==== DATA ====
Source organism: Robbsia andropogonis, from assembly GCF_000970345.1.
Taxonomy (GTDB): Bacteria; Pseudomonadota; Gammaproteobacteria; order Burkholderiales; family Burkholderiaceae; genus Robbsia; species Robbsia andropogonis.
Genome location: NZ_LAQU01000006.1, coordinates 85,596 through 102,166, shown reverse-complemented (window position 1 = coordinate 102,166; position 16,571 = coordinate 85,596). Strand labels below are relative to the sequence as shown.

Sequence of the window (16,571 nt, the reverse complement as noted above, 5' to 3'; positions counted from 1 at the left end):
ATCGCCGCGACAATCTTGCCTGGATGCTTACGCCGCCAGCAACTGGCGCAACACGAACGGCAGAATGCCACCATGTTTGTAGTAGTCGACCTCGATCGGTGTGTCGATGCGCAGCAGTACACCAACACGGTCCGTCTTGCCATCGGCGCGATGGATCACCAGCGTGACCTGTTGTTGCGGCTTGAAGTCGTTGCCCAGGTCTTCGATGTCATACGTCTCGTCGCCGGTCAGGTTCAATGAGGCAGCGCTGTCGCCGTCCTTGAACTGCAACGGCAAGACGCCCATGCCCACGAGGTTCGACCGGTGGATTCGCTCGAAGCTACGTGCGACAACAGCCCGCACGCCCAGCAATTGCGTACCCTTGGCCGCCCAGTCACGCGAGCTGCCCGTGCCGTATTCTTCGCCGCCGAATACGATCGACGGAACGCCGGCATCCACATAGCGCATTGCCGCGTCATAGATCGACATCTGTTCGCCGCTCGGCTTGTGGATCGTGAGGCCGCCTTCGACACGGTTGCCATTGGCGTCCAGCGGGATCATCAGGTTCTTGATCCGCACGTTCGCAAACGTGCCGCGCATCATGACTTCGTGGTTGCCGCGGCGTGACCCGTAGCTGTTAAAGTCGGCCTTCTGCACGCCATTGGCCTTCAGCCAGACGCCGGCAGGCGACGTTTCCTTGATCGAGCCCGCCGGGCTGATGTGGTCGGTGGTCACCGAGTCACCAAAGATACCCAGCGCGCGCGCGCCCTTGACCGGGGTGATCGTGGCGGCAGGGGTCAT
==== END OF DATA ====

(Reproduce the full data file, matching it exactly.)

Source organism: Robbsia andropogonis, from assembly GCF_000970345.1.
Taxonomy (GTDB): Bacteria; Pseudomonadota; Gammaproteobacteria; order Burkholderiales; family Burkholderiaceae; genus Robbsia; species Robbsia andropogonis.
Genome location: NZ_LAQU01000006.1, coordinates 85,596 through 102,166, shown reverse-complemented (window position 1 = coordinate 102,166; position 16,571 = coordinate 85,596). Strand labels below are relative to the sequence as shown.

Sequence of the window (16,571 nt, the reverse complement as noted above, 5' to 3'; positions counted from 1 at the left end):
ATCGCCGCGACAATCTTGCCTGGATGCTTACGCCGCCAGCAACTGGCGCAACACGAACGGCAGAATGCCACCATGTTTGTAGTAGTCGACCTCGATCGGTGTGTCGATGCGCAGCAGTACACCAACACGGTCCGTCTTGCCATCGGCGCGATGGATCACCAGCGTGACCTGTTGTTGCGGCTTGAAGTCGTTGCCCAGGTCTTCGATGTCATACGTCTCGTCGCCGGTCAGGTTCAATGAGGCAGCGCTGTCGCCGTCCTTGAACTGCAACGGCAAGACGCCCATGCCCACGAGGTTCGACCGGTGGATTCGCTCGAAGCTACGTGCGACAACAGCCCGCACGCCCAGCAATTGCGTACCCTTGGCCGCCCAGTCACGCGAGCTGCCCGTGCCGTATTCTTCGCCGCCGAATACGATCGACGGAACGCCGGCATCCACATAGCGCATTGCCGCGTCATAGATCGACATCTGTTCGCCGCTCGGCTTGTGGATCGTGAGGCCGCCTTCGACACGGTTGCCATTGGCGTCCAGCGGGATCATCAGGTTCTTGATCCGCACGTTCGCAAACGTGCCGCGCATCATGACTTCGTGGTTGCCGCGGCGTGACCCGTAGCTGTTAAAGTCGGCCTTCTGCACGCCATTGGCCTTCAGCCAGACGCCGGCAGGCGACGTTTCCTTGATCGAGCCCGCCGGGCTGATGTGGTCGGTGGTCACCGAGTCACCAAAGATACCCAGCGCGCGCGCGCCCTTGACCGGGGTGATCGTGGCGGCAGGGGTCAT